To mark the holiday season, we’ve put together a selection of five vacation homes designed for escaping to the woods, the mountains, the slopes of a volcano, and the banks of a river. This is architecture purpose built for relaxation, reflection, fun, or creating unforgettable moments in nature.
HELEN & HARD ARCHITECTS
Woodnest is the fitting name of a project comprising two tree houses designed by Helen & Hard Architects. The architecture was a specific response to the topography of the site, above the Hardangerfjord in Odda, Norway.
Each of the tree houses is suspended at a height of 16–20 feet (5–6 m) above the ground and is anchored by a steel collar to the trunk of a large pine tree. The studio’s goal was to create something that truly embodies the concept of living in nature. From that followed the idea of building houses suspended in the trees. Access to the homes from the ground is via small timber bridges.
Measuring just 161 square feet (15 sq.m.) in area, each home is carefully organized around its tree trunk anchor to include four sleeping places, a bathroom, a kitchen area, and a living space. The window, which runs along almost the entire perimeter of each building, offers spectacular views through the trees to the fjord below. Untreated wood shingles surround the homes, creating a protective skin that, with time, will blend perfectly into its natural surroundings.
Norwegian architecture firm Snøhetta has designed an atmospheric hiking cabin on the Jostedalsbreen Glacier in western Norway. All the structures on the plateau were designed by Snøhetta, which successfully created a refuge for hikers who want to get close to nature.
All the structures have glulam frames with CLT panels and are finished with pine cladding. The angled shape of the walls is intended to deflect the strong winds that blow across the plateau without affecting the supporting structures.
The main cabin has a dining room, a large living room, large windows, and a stone-finish fireplace. The other structures are a dormitory and a room that can sleep up to around 30 people. Once the planned nine cabins have been completed, Tungestølen will be able to accommodate up to 50 visitors.
Le Littoral, designed by Architecture49, is a luxury tourist residence just a short distance from the St. Lawrence River, in Montreal, Canada. Working with their clients, the architects created a residence with a minimalist, sustainable design that pays homage to the simple beauty of its setting.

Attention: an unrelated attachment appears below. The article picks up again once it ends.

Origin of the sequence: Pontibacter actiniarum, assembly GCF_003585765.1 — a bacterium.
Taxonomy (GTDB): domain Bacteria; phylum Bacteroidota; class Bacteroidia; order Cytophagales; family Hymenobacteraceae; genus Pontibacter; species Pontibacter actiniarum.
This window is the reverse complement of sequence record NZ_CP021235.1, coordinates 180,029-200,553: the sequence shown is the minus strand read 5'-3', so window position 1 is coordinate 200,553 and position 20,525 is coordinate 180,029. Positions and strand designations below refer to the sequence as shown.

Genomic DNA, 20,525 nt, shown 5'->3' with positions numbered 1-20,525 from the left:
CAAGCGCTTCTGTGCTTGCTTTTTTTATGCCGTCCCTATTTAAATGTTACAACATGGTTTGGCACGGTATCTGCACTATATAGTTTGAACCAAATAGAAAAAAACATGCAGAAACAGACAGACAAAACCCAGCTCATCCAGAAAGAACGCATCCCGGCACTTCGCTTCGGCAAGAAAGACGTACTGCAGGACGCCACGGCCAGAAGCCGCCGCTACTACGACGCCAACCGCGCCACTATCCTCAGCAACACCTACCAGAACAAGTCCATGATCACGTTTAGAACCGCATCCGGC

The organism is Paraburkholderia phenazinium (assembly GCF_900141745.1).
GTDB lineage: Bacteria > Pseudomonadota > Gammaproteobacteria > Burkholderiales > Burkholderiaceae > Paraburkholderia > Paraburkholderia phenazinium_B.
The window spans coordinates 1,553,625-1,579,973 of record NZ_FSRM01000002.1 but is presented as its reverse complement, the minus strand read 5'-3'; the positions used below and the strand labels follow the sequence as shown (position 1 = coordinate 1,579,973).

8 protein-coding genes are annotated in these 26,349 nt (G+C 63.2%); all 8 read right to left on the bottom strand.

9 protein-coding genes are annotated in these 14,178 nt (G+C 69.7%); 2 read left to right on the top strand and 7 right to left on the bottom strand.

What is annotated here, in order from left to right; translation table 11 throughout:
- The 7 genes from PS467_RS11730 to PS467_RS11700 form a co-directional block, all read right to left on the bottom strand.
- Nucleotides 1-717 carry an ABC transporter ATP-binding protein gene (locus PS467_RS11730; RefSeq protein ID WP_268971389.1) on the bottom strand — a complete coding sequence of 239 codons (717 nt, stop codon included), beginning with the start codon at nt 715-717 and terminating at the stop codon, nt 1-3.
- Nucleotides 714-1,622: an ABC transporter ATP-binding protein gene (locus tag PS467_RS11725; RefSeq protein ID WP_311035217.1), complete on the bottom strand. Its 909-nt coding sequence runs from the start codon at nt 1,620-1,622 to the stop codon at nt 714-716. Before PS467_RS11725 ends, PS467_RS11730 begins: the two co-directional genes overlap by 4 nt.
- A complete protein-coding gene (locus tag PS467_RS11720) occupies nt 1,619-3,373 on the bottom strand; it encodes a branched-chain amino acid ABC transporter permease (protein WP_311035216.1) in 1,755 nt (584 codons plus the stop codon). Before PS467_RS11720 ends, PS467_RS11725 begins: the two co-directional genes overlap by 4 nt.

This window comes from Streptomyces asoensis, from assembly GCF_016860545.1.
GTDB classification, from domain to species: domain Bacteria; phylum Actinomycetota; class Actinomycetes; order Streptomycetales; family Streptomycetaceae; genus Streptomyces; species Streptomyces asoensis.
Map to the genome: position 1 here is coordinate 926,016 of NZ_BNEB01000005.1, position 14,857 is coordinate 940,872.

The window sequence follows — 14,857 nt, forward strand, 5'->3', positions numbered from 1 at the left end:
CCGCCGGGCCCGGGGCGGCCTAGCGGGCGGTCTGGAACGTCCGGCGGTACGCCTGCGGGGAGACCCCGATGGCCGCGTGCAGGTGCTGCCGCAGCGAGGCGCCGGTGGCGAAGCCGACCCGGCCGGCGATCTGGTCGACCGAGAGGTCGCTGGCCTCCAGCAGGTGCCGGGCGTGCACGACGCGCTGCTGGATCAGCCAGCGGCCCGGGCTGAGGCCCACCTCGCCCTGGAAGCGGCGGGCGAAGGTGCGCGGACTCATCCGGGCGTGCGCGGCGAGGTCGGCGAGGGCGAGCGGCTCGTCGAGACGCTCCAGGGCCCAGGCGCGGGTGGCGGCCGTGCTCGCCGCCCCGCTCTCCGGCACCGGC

By reworking the physiognomy of the region’s traditional farm buildings and adapting it to meet the needs of modern tourism, the project blends into the surrounding landscape. Following the contour of the land, the building is oriented along a precise axis so as to offer the best views of the river to the front and take full advantage of the forest behind it.
The layout of the rooms is intended to minimize energy consumption in both summer and winter. The kitchen, which occupies a large area upstairs, is fully equipped with every appliance and utensil that any amateur chef could desire. The swimming pool, sauna, fireplace, and spa all contribute to the comfort and relaxation of the occupants. Most of the materials used to build Le Littoral are both natural and locally sourced, including eastern cedar and pine.
The building site itself had a major influence on the decisions made by Faulkner Architects when designing Lookout House in Truckee, California. Located on sloping land at nearly two thousand meters (6,300 ft.) above sea level, the site sits at the base of a geological area with volcanic origins. The site, which is full of volcanic sediments and strewn with large boulders, is surrounded by a forest of Jeffry pines and white firs.
This wonderful natural backdrop is enriched by the presence of Lookout House, which seems to blend into its setting like a small hut. The concrete walls are 50 centimeters (20 inches) thick and form the shape of the design, extending from the ground to the roofs. Horizontally, the walls extend beyond the internal spaces to create inviting outdoor areas at either end of the home.
The red-orange color of the glazing recalls volcanic magma and allows natural light to be transformed into warm tones that penetrate to the entrance and central stairs. The palette of materials is minimal, mainly concrete, glass, and walnut, with basalt floors. The bedrooms are tucked away behind an acoustically insulating California walnut screen. The partially underground entry level houses the garage, games room, and a workspace.
Vermont Cabin is a compact cabin designed by Olson Kundig. It emerges from the hillside amidst white pines and maples, establishing an intimate relationship with its natural setting. Envisioned by the client as a place to live within the forest, the home occupies 750 square feet (70 sq.m.) and has been built using such elementary materials as steel, wood, and concrete.
The cabin is on three levels. The lowest part is underground and comprises the garage, which doubles as a games room, a single bedroom, and a bathroom. The middle floor consists of the main entrance, two bedrooms, and a bathroom. Finally, the upper level is devoted to living space. Placing the main living area on the upper level was the best way to take advantage of the views over the Green Mountains to the west and the Worcester Range to the east. A single continuous steel and maple staircase connects the three levels.
Both inside and out, materials have been left in their raw state, with weathering steel siding and exposed timber ceilings. With an external steel staircase, the house has entrances on both the lower and middle floors. The important role of materials in the project is underscored by cast concrete furnishings in perfect harmony with the rest of the building.